Sure, it’s art, but is it a quilt?

This week the Quilt Show’s blog gave my Cranky Claus a mention. I have the sense that they focus on traditional or decorative techniques, so I particularly appreciate their highlighting this piece. It was created with some techniques that aren’t traditional to quilters and its subject matter has a little bite, more than some of the blog’s commenters cared for.

I’ve never gotten the feeling that Alex Anderson or Ricky Tims, the “names” behind the show and the site, are prejudiced in that sense, though. Their offerings may be more traditional or feature approachable techniques, but that’s simply a matter of knowing their target audience and how they wish to serve it.

I have fond memories of watching Alex’s show, Simply Quilts, when my son was first born. A wide variety of intriguing techniques were showcased; focussing on them helped me keep my sanity while my son was yowling. There was definitely an air of “Why not? Let’s try it!” about that show, a philosophy which has always served me well. I later met Ricky Tims for about a nanosecond when he handed me an award at one of the Houston shows, one of many he’s presented over the years.

I’m fortunate to have been born to a rich tradition of needlework. My grandmothers were accomplished quilters, thrifty souls who saved every tidbit of fabric from sewing clothes and meticulously pieced them together to keep their families warm. My paternal grandmother went a step beyond that, tatting exquisite bits of lace to adorn her dressers and tabletops. I’ve deviated from that path by pursuing art quilting rather than tatting or traditional quilting, but I like to think that my current work continues the tradition of “Why not? Let’s try it!”.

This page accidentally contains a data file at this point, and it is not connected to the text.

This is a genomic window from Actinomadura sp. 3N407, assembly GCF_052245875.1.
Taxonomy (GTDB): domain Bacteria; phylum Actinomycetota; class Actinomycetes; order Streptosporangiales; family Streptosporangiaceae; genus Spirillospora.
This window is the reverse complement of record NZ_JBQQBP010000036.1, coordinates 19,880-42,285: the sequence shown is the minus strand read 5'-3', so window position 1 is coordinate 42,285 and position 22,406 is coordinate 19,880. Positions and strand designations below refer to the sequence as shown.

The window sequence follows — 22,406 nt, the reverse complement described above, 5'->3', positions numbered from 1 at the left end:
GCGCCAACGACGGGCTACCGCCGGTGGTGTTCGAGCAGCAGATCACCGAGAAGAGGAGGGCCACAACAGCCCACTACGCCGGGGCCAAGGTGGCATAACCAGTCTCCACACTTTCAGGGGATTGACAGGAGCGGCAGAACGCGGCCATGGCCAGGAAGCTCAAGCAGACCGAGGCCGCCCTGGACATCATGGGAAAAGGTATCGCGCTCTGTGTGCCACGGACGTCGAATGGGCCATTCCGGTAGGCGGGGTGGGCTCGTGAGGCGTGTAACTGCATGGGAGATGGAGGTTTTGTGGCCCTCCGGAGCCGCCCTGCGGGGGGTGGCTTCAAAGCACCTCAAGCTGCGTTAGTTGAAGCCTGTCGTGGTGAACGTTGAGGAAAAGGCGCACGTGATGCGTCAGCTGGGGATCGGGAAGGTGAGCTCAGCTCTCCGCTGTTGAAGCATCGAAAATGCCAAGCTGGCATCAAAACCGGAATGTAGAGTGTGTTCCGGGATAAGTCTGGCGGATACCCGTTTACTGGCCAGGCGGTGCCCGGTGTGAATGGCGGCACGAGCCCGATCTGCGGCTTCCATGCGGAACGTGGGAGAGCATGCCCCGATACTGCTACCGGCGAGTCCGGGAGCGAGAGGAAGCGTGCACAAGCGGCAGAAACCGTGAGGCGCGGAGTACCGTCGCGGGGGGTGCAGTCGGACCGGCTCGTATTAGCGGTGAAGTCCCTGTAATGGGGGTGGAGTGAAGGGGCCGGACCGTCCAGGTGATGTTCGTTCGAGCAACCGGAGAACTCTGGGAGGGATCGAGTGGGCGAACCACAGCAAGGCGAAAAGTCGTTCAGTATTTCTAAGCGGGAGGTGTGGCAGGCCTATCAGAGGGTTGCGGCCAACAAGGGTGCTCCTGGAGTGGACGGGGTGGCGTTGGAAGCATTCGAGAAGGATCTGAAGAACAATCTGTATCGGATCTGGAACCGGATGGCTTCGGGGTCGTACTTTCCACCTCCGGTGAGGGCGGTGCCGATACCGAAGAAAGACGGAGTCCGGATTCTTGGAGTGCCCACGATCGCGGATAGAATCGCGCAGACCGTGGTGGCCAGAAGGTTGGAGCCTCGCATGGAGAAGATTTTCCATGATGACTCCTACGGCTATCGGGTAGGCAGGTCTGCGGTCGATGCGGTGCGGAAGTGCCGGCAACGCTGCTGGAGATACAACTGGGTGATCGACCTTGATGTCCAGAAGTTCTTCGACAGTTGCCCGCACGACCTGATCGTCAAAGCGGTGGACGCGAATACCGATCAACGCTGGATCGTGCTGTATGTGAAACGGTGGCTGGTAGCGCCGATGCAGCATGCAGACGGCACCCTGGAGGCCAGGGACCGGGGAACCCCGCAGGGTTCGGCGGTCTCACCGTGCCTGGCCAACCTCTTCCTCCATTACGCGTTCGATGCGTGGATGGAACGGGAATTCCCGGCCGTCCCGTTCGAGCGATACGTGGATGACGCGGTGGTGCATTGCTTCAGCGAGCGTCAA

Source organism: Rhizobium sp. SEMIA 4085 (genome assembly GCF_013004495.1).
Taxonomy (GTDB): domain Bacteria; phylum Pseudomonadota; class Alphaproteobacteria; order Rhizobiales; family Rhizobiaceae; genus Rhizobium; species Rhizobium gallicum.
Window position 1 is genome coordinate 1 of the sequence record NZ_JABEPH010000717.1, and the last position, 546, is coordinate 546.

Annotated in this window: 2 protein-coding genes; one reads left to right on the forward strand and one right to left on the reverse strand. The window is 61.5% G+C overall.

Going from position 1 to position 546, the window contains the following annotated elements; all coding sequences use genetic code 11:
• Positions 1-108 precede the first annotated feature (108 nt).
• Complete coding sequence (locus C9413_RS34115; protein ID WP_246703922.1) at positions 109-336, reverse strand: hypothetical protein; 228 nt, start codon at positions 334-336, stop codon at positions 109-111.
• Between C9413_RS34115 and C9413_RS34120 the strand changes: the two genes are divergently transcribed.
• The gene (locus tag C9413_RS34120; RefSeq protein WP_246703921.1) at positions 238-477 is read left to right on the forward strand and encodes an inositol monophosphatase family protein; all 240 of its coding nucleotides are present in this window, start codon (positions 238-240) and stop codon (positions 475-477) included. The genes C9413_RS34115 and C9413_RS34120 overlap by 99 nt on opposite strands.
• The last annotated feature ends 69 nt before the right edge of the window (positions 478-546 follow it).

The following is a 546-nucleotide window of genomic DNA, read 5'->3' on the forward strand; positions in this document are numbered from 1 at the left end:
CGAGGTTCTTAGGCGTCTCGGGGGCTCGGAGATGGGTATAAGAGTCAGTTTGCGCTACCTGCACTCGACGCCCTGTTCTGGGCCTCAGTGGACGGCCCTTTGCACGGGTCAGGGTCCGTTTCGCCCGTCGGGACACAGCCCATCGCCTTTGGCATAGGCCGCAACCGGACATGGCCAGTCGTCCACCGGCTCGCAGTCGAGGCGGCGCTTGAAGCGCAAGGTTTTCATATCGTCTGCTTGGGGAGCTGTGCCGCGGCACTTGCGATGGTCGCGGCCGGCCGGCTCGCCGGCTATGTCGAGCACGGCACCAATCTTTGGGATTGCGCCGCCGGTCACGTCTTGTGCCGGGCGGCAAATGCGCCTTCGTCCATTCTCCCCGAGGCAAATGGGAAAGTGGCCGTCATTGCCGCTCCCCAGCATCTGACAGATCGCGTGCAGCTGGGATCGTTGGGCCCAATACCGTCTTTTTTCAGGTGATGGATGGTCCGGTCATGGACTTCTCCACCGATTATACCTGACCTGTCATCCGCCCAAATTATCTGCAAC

A few years before I came on the art quilting scene, people were grappling with the notion that one could paint an image on a piece of whole cloth, stitch it, and it would be legitimately a quilt. It strikes me as a logical step: whole cloth quilts with intricate stitching already existed, so why not paint your own image on the cloth first? However, the development wasn’t universally well received. While some embraced the idea, others muttered about it darkly, even going so far as to say that those weren’t “real” quilts and they shouldn’t be accepted in shows.

Since then, I’ve witnessed similar debating each time there’s a new development. I’ve heard grumbling about art quilts whose surface was made from photos printed on fabric. Ditto for art quilts whose surface is made from fabric collage, stitched leather, quilts made from non-fabric items such as plastic fencing, and sculptures constructed from quilted cloth. Now a few of us create cloth based on images we’ve made with the assistance of a computer.

Some are intrigued by these techniques. Some find them repellent and state that they aren’t “valid” compared to traditional techniques such as piecing, applique, or stitching over a whole piece of unornamented cloth. Still others have concerns about subject matter, protesting that certain topics shouldn’t be depicted in fiber.

I hope that aspiring artists, craftsmen, and art quilters won’t be put off by the naysayers and will celebrate their creativity in whatever ways they see fit. It’s a big planet. There’s room for people to work traditionally or to push the margins. I shall continue to do the latter. 

One of my current projects involves a baby dragon who’s gotten up to great mischief. To bring his story to life, I have to create or otherwise obtain models, pose them, texture them, and light them. Even after the scene has been rendered, there’ll be more work to do, hand editing the render. Then I’ll decide whether the image would benefit from being printed out on fabric and stitched. Not everything does. While some images become quilts, others become book covers or have other uses. In a previous life, these would have included advertising or product marketing art.

There’s no “make art” button on my computer, you see. Regardless of the medium or techniques one uses, whether it’s painting or piecing or collage, it takes time and care to create. It’s a laborious process but I love doing it. Creating my own worlds and bringing them to life is intoxicating.

I invite others to try it themselves. All of the resources below are powerful and free:

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